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Robotic bees and roots offer hope of healthier environment and sufficient food

Robotics and AI can help build healthier bee colonies, benefitting biodiversity and food supply. © 0 Lorenzo Bernini 0,

The robotic bee replicants home in on the unsuspecting queen of a hive. But unlike the rebellious replicants in the 1982 sci-fi thriller Blade Runner, these ones are here to work.

Combining miniature robotics, artificial intelligence (AI) and machine learning, the plan is for the robotic bees to stimulate egg laying in the queen by, for example, feeding her the right foods at the right time.

Survive and thrive

‘We plan to affect a whole ecosystem by interacting with only one single animal, the queen,’ said Dr Farshad Arvin, a roboticist and computer scientist at the University of Durham in the UK. ‘If we can keep activities like egg laying happening at the right time, we are expecting to have healthier broods and more active and healthy colonies. This will then improve pollination.’

While that goes on above the surface, shape-morphing robot roots that can adapt and interact with real plants and fungi are hard at work underground. There, plants and their fungal partners form vast networks.

These robotic bees and roots are being developed by two EU-funded projects. Both initiatives are looking into how artificial versions of living things central to maintaining ecosystems can help real-life organisms and their environment survive and thrive – while ensuring food for people remains plentiful.

“If we can keep activities like egg laying happening at the right time, we are expecting to have healthier broods.”

– Dr Farshad Arvin, RoboRoyale

That could be crucial to the planet’s long-term future, particularly with many species currently facing steep population declines as a result of threats that include habitat loss, pollution and climate change.

One of those at risk is the honeybee, a keystone species in the insect pollination required for 75% of crops grown for human food globally.

Fit for a queen

The RoboRoyale project that Arvin leads combines microrobotic, biological and machine-learning technologies to nurture the queen honeybee’s well-being. The project is funded by the European Innovation Council’s Pathfinder programme.

A unique aspect of RoboRoyale is its sole focus on the queen rather than the entire colony, according to Arvin. He said the idea is to demonstrate how supporting a single key organism can stimulate production in the whole environment, potentially affecting hundreds of millions of organisms.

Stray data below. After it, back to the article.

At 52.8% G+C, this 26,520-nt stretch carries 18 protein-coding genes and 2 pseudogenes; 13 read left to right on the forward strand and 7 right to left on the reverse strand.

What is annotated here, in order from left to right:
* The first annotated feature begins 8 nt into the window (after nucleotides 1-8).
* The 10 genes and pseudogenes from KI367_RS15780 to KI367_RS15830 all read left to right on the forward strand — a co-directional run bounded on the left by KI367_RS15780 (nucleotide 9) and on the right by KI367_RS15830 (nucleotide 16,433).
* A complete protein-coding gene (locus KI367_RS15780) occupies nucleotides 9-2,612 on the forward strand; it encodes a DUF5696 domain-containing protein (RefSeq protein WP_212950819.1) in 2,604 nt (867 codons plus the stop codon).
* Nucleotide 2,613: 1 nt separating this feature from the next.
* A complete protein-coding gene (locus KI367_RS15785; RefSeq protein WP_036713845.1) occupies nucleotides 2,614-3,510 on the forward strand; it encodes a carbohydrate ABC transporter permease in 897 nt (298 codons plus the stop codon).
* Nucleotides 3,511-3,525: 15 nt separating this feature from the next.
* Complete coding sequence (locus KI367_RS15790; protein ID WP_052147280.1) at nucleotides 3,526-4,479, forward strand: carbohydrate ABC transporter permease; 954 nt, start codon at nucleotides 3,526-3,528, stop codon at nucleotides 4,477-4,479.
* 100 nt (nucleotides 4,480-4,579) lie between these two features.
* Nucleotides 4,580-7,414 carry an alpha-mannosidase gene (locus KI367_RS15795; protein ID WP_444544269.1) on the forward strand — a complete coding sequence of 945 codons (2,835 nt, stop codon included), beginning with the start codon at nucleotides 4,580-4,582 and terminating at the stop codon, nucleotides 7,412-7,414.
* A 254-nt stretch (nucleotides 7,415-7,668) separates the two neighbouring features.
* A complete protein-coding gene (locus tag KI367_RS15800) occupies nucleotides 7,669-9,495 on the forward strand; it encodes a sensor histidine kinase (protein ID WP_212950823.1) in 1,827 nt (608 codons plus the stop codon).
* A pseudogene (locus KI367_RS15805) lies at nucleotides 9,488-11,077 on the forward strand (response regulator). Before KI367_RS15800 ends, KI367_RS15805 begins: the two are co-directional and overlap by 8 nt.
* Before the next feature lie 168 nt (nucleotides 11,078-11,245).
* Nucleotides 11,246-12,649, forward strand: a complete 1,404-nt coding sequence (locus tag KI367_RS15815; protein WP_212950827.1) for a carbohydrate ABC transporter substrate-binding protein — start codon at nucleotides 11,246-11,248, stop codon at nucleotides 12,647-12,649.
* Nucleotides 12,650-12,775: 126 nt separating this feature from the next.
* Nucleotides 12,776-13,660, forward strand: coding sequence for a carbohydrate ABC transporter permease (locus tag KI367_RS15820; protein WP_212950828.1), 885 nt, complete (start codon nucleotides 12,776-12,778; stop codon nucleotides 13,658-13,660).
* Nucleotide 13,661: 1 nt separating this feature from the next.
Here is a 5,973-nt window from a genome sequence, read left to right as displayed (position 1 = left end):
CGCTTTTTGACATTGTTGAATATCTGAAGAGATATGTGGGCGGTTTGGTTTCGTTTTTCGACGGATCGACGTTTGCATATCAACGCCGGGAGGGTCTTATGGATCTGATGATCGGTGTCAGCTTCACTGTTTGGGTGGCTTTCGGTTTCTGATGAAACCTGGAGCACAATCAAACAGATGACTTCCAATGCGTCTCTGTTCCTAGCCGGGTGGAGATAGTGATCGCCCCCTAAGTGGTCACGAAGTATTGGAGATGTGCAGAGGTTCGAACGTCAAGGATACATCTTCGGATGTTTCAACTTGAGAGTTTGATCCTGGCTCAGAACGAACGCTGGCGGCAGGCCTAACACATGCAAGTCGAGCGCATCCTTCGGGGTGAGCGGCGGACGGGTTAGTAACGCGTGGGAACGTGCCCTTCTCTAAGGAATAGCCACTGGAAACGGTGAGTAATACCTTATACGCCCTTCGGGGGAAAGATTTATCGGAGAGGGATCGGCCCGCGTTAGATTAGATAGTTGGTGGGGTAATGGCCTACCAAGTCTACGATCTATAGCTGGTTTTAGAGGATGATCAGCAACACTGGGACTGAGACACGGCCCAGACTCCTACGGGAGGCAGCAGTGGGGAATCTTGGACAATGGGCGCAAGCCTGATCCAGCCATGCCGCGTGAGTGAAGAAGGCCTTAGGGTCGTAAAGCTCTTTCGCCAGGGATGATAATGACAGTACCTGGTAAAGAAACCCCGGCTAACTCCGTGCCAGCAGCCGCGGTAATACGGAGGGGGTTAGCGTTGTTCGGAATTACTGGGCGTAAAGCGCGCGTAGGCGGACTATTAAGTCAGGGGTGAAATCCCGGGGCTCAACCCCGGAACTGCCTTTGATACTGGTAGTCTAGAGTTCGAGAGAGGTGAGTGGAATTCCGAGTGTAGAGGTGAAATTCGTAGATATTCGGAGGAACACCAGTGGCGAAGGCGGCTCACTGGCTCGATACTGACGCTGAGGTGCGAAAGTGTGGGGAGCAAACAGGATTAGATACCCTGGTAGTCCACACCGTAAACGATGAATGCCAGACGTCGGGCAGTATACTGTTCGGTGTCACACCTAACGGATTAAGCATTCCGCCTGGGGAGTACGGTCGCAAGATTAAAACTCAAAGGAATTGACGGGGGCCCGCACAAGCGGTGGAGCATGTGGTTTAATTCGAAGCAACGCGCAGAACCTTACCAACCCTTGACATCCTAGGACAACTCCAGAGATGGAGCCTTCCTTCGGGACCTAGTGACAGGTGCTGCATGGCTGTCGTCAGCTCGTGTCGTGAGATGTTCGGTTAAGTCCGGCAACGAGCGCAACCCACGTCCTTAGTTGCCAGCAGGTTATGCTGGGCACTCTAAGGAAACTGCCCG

The multi-robot system, which the team hopes to start testing in the coming months, will learn over time how to groom the queen to optimise her egg laying and production of pheromones – chemical scents that influence the behaviour of the hive.

The system is being deployed in artificial glass observation hives in Austria and Turkey, with the bee replicants designed to replace the so-called court bees that normally interact with the queen.

Foods for broods

One aim is that the robot bees can potentially stimulate egg laying by providing the queen with specific protein-rich foods at just the right time to boost this activity. In turn, an expected benefit is that a resulting increase in bees and foraging flights would mean stronger pollination of the surrounding ecosystem to support plant growth and animals.

The system enables six to eight robotic court bees, some equipped with microcameras, to be steered inside an observation hive by a controller attached to them from outside. The end goal is to make the robot bees fully autonomous.

The concept design of RoboRoyale robotic controller. © Farshad Arvin, 2023

Prior to this, the RoboRoyale team observed queen bees in several hives using high-resolution cameras and image-analysis software to get more insight into their behaviour.

The team captured more than 150 million samples of the queens’ trajectories inside the hive and detailed footage of their social interactions with other bees. It is now analysing the data.

Once the full robotic system is sufficiently tested, the RoboRoyale researchers hope it will foster understanding of the potential for bio-hybrid technology not only in bees but also in other organisms.

‘It might lead to a novel type of sustainable technology that positively impacts surrounding ecosystems,’ said Arvin.

Wood Wide Web

The other project, I-Wood, is exploring a very different type of social network – one that’s underground.

Scientists at the Italian Institute of Technology (IIT) in Genoa are studying what they call the Wood Wide Web. It consists of plant roots connected to each other through a symbiotic network of fungi that provide them with nutrients and help them to share resources and communicate.

“Biomimicry in robotics and technology will have a fundamental role in saving our planet.”

– Dr Barbara Mazzolai, I-Wood

To understand these networks better and find ways to stimulate their growth, I-Wood is developing soft, shape-changing robotic roots that can adapt and interact with real plants and fungi. The idea is for a robotic plant root to use a miniaturised 3D printer in its tip to enable it to grow and branch out, layer by layer, in response to environmental factors such as temperature, humidity and available nutrients.